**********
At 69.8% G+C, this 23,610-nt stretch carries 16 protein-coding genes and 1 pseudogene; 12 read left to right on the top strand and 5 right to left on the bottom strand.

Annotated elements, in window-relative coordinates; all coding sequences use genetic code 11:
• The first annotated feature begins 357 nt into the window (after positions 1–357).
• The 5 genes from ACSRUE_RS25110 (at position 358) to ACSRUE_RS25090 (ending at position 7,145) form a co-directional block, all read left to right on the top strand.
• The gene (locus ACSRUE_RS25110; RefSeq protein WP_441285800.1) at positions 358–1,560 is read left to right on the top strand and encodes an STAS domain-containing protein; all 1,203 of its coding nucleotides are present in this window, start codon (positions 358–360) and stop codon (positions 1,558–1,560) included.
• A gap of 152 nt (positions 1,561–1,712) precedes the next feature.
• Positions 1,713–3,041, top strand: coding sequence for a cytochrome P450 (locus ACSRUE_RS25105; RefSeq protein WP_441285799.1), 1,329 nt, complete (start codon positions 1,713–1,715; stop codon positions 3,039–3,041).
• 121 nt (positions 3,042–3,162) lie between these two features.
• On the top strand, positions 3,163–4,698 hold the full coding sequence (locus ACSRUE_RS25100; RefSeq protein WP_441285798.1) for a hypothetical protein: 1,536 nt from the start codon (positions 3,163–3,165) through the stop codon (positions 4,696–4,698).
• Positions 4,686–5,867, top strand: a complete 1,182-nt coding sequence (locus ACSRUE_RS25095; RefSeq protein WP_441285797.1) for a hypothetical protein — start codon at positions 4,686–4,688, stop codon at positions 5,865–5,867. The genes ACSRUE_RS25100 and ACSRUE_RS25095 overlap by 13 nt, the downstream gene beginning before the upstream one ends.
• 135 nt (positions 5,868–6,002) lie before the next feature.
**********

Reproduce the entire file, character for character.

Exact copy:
At 69.8% G+C, this 23,610-nt stretch carries 16 protein-coding genes and 1 pseudogene; 12 read left to right on the top strand and 5 right to left on the bottom strand.

Annotated elements, in window-relative coordinates; all coding sequences use genetic code 11:
• The first annotated feature begins 357 nt into the window (after positions 1–357).
• The 5 genes from ACSRUE_RS25110 (at position 358) to ACSRUE_RS25090 (ending at position 7,145) form a co-directional block, all read left to right on the top strand.
• The gene (locus ACSRUE_RS25110; RefSeq protein WP_441285800.1) at positions 358–1,560 is read left to right on the top strand and encodes an STAS domain-containing protein; all 1,203 of its coding nucleotides are present in this window, start codon (positions 358–360) and stop codon (positions 1,558–1,560) included.
• A gap of 152 nt (positions 1,561–1,712) precedes the next feature.
• Positions 1,713–3,041, top strand: coding sequence for a cytochrome P450 (locus ACSRUE_RS25105; RefSeq protein WP_441285799.1), 1,329 nt, complete (start codon positions 1,713–1,715; stop codon positions 3,039–3,041).
• 121 nt (positions 3,042–3,162) lie between these two features.
• On the top strand, positions 3,163–4,698 hold the full coding sequence (locus ACSRUE_RS25100; RefSeq protein WP_441285798.1) for a hypothetical protein: 1,536 nt from the start codon (positions 3,163–3,165) through the stop codon (positions 4,696–4,698).
• Positions 4,686–5,867, top strand: a complete 1,182-nt coding sequence (locus ACSRUE_RS25095; RefSeq protein WP_441285797.1) for a hypothetical protein — start codon at positions 4,686–4,688, stop codon at positions 5,865–5,867. The genes ACSRUE_RS25100 and ACSRUE_RS25095 overlap by 13 nt, the downstream gene beginning before the upstream one ends.
• 135 nt (positions 5,868–6,002) lie before the next feature.